Singling out Americans is not sound business, nor is it just.

Maybe We’re Not Missing Much

I appreciate what this guy’s trying to do, but I’ll say it again: it’s a Miyazaki clone. It reeks of clone-ness. You can’t impress a serious appreciator of Japanese culture by cloning and calling it originality. In fact, my appreciation makes my ability to call a clone a clone, all that much more refined.

So my sympathy is out the window.

Context: Yamamoto publicly chewed out his own employer when he was working on Haruhi (yes it was about the Endless Eight reality loop, but still), and he was fired when working on the very moe Lucky Star. So he’s a known malcontent. Perhaps the fact he’s been hired again proves what he said about a lack of creators to be true, otherwise he’d never get any work in Japan again.

I just wish he’d stuff this attitude in his pocket.

Creation, good. Tantrum, bad.

We clear?

J Sensei

About J Sensei

Blogger, writer, linguist, former Japanese> English translator, rusty in French, experienced in Japanese, fluent English native. Writing for Technorati.com and various blogs. Skype: jeremiah.bourque (messages always welcome). E-mail: jeremiahbourque@gmail.com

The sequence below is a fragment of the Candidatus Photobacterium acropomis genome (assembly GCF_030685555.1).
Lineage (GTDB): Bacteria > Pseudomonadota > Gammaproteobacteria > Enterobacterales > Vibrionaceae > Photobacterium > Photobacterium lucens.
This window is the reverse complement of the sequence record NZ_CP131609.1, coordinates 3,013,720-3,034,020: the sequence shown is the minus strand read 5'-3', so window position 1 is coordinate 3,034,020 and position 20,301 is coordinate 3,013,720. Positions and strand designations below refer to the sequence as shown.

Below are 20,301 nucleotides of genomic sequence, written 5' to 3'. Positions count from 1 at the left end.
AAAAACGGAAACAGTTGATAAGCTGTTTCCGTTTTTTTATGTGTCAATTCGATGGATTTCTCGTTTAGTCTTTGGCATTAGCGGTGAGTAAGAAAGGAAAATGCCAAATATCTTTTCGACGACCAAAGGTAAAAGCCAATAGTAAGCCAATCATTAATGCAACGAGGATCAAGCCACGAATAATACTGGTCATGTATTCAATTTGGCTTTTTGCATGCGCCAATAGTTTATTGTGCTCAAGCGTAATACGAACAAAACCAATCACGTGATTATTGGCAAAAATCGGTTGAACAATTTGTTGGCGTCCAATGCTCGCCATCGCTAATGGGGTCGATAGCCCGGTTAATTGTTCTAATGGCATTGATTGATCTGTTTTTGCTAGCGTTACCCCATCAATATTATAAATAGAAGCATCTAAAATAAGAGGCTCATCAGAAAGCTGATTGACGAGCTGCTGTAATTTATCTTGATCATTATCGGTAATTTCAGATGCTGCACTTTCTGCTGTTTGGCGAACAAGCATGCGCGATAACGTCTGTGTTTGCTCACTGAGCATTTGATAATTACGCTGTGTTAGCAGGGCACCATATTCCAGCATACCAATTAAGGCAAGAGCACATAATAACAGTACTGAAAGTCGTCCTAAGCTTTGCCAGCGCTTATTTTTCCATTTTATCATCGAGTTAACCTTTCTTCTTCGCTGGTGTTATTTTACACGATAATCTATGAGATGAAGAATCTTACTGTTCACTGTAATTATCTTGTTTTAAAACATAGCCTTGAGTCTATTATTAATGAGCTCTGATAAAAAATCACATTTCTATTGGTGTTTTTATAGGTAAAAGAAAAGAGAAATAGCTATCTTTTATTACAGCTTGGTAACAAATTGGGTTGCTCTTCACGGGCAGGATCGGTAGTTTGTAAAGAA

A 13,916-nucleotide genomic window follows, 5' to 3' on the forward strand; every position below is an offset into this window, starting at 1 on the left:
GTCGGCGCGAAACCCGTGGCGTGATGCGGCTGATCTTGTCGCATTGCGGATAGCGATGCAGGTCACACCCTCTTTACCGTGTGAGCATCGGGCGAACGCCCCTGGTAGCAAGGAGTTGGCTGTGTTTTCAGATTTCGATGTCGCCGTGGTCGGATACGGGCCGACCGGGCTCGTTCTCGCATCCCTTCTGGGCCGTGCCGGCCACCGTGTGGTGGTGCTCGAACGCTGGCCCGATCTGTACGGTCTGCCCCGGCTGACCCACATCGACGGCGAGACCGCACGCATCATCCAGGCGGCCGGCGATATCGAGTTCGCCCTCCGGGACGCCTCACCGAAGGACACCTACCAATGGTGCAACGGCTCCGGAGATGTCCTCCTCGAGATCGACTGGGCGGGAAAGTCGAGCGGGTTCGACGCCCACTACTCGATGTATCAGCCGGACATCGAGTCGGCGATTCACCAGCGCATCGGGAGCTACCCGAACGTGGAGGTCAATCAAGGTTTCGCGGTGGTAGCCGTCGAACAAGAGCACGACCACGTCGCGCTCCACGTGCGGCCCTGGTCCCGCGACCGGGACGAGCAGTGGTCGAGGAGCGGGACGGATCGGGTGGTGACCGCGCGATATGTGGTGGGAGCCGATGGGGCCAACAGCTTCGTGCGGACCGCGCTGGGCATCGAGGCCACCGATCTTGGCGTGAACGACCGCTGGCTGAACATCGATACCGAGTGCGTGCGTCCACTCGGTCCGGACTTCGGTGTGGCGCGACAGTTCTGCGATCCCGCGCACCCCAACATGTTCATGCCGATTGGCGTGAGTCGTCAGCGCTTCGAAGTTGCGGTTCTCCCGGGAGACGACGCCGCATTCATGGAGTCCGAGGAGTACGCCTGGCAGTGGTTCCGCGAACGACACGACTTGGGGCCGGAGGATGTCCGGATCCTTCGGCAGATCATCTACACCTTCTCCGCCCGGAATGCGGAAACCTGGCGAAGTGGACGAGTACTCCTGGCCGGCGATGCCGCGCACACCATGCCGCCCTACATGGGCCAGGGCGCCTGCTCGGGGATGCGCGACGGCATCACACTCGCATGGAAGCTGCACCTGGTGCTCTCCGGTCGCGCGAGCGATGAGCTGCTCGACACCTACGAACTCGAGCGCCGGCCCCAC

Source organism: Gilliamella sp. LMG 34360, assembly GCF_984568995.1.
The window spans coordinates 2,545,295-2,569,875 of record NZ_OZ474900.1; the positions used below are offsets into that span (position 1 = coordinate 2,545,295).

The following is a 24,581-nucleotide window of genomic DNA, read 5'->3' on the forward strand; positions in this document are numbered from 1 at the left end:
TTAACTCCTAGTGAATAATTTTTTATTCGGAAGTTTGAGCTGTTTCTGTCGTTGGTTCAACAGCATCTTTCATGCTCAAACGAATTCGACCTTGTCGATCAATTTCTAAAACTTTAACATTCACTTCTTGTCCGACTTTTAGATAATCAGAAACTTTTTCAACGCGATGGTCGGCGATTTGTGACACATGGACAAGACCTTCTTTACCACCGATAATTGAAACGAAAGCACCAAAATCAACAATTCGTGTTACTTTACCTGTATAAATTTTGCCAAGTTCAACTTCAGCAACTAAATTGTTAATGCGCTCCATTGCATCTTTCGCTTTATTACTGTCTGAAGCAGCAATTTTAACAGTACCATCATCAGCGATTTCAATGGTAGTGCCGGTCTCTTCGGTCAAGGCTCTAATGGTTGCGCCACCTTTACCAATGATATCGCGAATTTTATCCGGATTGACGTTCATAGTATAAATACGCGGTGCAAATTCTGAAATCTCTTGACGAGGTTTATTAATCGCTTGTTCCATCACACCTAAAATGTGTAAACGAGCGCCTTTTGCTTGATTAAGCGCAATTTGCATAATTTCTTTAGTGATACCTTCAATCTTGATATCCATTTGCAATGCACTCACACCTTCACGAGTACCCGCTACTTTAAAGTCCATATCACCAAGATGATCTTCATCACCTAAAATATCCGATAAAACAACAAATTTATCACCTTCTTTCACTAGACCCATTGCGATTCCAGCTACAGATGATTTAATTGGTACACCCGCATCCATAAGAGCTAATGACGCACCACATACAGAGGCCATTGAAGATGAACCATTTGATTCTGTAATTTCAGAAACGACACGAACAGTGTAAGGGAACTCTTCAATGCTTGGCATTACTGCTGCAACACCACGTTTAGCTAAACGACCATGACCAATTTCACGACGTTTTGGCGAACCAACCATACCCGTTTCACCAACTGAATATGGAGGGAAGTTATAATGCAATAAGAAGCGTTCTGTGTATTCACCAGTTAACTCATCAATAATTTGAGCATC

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10 Responses to The Fractale Scandal And Its Implications

  1. Kylaran says:

    I can see why this is a culture blog because it seems like you know very little about the animation industry.

    Every single blame you pin on Yamamoto should be placed on the Fractale Production Committee, which most likely consists of the members hired by the corporate sponsors of the animation. What the producer(s) of a show do is that they contact, coordinate, and fund the various branches involved in getting a series out to the public, including but not limited to: anime production, staff selection (depending on the amount of freedom given to the director to choose his own staff), production schedule, client approval, profit/investments, and advertising.